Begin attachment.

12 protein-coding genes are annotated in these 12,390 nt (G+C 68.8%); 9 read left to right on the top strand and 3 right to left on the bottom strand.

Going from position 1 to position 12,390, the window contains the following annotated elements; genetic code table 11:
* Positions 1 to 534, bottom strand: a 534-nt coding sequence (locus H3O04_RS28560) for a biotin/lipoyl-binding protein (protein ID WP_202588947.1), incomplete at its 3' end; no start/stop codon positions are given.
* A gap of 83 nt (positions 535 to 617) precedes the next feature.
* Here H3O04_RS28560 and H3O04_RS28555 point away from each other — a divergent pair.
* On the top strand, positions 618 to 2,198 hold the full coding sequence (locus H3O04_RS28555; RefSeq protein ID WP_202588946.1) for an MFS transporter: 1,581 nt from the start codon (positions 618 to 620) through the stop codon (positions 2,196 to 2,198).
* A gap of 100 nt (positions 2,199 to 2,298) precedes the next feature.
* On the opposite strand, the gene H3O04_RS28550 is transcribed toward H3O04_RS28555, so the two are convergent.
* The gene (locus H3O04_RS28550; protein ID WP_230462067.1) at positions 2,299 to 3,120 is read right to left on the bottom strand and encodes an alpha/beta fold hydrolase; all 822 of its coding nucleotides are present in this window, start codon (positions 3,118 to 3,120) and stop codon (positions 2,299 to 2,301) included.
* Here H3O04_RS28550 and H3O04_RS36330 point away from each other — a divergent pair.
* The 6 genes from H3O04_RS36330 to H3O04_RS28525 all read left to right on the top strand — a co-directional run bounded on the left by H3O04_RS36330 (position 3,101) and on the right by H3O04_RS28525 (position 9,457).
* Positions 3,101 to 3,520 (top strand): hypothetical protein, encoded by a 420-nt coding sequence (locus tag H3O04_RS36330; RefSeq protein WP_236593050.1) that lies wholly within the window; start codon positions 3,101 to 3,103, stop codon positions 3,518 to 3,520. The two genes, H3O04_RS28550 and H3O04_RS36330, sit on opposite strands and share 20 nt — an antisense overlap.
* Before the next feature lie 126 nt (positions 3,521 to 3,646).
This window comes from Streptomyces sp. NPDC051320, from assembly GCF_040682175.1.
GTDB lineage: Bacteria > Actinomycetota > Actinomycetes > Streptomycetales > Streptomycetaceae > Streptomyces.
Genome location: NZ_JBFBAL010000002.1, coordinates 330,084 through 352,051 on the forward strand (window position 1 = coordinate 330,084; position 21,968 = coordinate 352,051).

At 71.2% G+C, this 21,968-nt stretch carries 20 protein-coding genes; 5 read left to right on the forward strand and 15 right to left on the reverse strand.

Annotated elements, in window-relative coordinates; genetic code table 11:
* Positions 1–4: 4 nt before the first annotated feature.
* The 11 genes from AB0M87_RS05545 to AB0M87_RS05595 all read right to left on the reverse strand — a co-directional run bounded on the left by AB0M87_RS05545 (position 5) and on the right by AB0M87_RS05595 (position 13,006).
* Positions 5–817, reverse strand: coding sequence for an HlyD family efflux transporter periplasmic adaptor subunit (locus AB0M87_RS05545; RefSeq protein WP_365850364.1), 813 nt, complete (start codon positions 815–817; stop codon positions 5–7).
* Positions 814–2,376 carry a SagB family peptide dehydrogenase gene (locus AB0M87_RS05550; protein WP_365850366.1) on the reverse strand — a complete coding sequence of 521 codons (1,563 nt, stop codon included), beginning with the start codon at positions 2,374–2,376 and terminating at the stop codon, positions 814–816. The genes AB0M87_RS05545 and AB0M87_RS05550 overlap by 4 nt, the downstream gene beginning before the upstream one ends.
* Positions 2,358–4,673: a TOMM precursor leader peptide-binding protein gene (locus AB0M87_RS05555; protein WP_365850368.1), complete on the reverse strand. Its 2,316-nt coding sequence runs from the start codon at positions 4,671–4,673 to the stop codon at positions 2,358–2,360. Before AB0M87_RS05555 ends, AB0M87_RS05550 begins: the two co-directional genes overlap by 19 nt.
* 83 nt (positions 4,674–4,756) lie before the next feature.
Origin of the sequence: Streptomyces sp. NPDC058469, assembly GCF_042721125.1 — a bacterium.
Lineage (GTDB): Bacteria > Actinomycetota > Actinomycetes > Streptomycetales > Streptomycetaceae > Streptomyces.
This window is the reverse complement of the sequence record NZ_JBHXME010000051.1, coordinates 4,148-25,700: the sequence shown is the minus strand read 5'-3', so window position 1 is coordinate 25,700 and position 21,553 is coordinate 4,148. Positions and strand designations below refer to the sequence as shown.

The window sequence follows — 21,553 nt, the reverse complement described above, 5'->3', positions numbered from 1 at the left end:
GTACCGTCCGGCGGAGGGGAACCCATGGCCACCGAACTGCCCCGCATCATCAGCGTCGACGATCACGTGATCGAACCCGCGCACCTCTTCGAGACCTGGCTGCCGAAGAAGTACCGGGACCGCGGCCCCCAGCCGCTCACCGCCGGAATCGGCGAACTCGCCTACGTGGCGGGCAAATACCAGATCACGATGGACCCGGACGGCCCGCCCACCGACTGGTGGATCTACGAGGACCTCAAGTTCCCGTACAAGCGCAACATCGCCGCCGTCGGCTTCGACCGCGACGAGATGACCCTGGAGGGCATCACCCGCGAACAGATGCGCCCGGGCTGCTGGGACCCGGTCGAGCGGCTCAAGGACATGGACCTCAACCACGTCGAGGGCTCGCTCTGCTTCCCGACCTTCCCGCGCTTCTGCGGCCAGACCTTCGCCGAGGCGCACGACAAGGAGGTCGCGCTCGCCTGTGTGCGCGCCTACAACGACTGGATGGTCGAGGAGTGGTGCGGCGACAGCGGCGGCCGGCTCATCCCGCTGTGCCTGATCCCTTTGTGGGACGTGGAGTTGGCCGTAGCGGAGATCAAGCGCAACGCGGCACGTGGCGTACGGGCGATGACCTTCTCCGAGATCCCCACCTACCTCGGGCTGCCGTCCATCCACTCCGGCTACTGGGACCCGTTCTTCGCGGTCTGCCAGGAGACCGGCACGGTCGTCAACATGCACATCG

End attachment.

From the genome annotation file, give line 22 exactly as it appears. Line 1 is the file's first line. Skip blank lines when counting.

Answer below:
* Positions 814–2,376 carry a SagB family peptide dehydrogenase gene (locus AB0M87_RS05550; protein WP_365850366.1) on the reverse strand — a complete coding sequence of 521 codons (1,563 nt, stop codon included), beginning with the start codon at positions 2,374–2,376 and terminating at the stop codon, positions 814–816. The genes AB0M87_RS05545 and AB0M87_RS05550 overlap by 4 nt, the downstream gene beginning before the upstream one ends.